If you use a FinishLynx 2000 Camera for track and field or some other fully automatic timing function you know that getting proper alignment on the camera is half of the battle.
I have a great solution — you can make your own or for $85 I’ll make you one and ship one to you saving you hours on alignment. Tired of using a plumb bob, three friends and stretching a string across the track as you keep telling athletes to stop, look out, get out of the way? We often set ours up as we do contract finish line timing for track and field in Michigan. So we are doing a complete alignment in most instances (unlike static site work where people permanently mark mounting information).
Here is what we do:
1. Use a scope for aiming/aligning the camera with the plane of the finish line: I have made an accessory for aiming my camera, a rifle scope that easily slips on and off of the camera. If you would like me to make one for you I will for $85, with free shipping in the continental US and about a week to make it (email don at htmlfixit dot com and I’ll send you paypal payment information). It is a simple idea really.
I made an inverted u-shaped saddle that fits snugly over the top of my camera. It is made from sheet metal and it slips cleanly on top of my camera. To the top of that I have mounted aluminum mounting blocks that can be adjusted side to side for initial sighting. Then on the aluminum mounting blocks I mounted an inexpensive rifle scope. How does it work?
a) I just use my eyes to get the camera near to the plane of the finish … as near as I can figure with the naked eye. You should be within a few inches in most cases just by sighting down the camera as you shift left and right.
b) I set horizontal level — I’ve usually got it close with the level that is built into the tripod, but I look down the scope, and pan up and down until the horizontal cross hairs are on a lane line. If I am aligned horizontally (side to side) then the cross hair should be exactly on the lane line. I will later recheck this after moving onto the plane of the finish line, but it is helpful to be horizontally level to begin.
c) I set the plane of the finish line — the the scope has a vertical cross hair and when I pan my camera head up and down, the vertical cross hair should stay cleanly on the finish line if I am in the plane. If it goes off of the finish line as I go up and down, I shift the camera left or right until I can pan fully up and down without the cross hair going off of the finish line. When I am in the right place, then you can see the cross hair stay in the middle of the finish line as you pan up and down.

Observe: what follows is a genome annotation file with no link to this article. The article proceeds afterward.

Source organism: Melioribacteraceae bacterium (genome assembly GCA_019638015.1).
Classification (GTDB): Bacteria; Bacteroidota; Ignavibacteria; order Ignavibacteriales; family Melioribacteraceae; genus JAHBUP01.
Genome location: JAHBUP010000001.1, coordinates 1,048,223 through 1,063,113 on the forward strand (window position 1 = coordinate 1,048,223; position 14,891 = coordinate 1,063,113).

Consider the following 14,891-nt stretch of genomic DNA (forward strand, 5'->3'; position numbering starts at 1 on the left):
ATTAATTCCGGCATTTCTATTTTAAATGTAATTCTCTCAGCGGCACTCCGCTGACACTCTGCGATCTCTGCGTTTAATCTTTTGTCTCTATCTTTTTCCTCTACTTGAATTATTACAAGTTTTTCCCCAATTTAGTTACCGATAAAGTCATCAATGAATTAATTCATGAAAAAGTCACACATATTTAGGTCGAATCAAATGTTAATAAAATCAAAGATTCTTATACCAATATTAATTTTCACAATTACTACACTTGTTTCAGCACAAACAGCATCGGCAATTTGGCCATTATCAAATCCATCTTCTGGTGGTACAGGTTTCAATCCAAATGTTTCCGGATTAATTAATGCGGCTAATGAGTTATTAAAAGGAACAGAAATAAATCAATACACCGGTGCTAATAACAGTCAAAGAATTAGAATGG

d) since I have moved the tripod slightly (I don’t have an adjustable head yet), I recheck my horizontal alignment by repeating step b) which will require a very minor adjustment if any.
It is really that simple and I needed nobody to help me. I didn’t need to look at my computer screen to align it, or talk back and forth with a computer operator in the press box. I do of course now check that I have the white finish picture that I desired.
2. Next we work on our lane settings:
a) Make sure you have black squares where lane lines intersect with the finish line: tip – someone suggested black shoe polish which I now use to paint/retouch the squares between lanes if they are not present or faded. Some use tape and others black cardboard squares, but I find flat black shoe polish seems to work. When I look at the computer shot from the camera and black squares are present, I see clean lane across the screen. I can then drag the lane markers up and down so that they match which helps with rapid evaluation.
b) Check picture to be sure we have all lanes at chest level — I have someone run back and forth zig zag while watching the computer screen – capture mode works best and make sure that I have all lanes from foot to head and that I have the lane lines set correctly along the edge of my screen. This is the only time I need help and often you can do it with traffic on the track if necessary. Tip: be sure you have a solid background to the top of the picture behind the finish line or you will get people walking back and forth and that will frustrate your auto-crop — it won’t crop where it sees action at head level behind lane 8 or 9. Pan up or down until you have what you need.
3. Adjust gain and focus (follow the cryptic directions in the FinishLynx manual) using Automatic Gain Adjustment outdoors for changing lighting and not using it indoors when lighting is stable.
4. Test the sensor with a quick blow to be sure we have starts.
You should be good to go.
Just as an aside: where I got the idea — my friends Tim and Andy at MSU use a green laser to align their camera. They hold it to the side of the camera while panning up and down … as the camera is about 4″ wide from center of lens to side of camera, the green laser should be four inches off the line as you pan up and down … I then toyed with the idea of mounting a green laser dead center with a saddle, then I priced green lasers and they cost more than my entire set-up — and don’t have the horizontal cross hair feature of a scope. So from their great idea and my cheapness, this idea was born. If you want one, just let me know and we’ll fabricate it for you.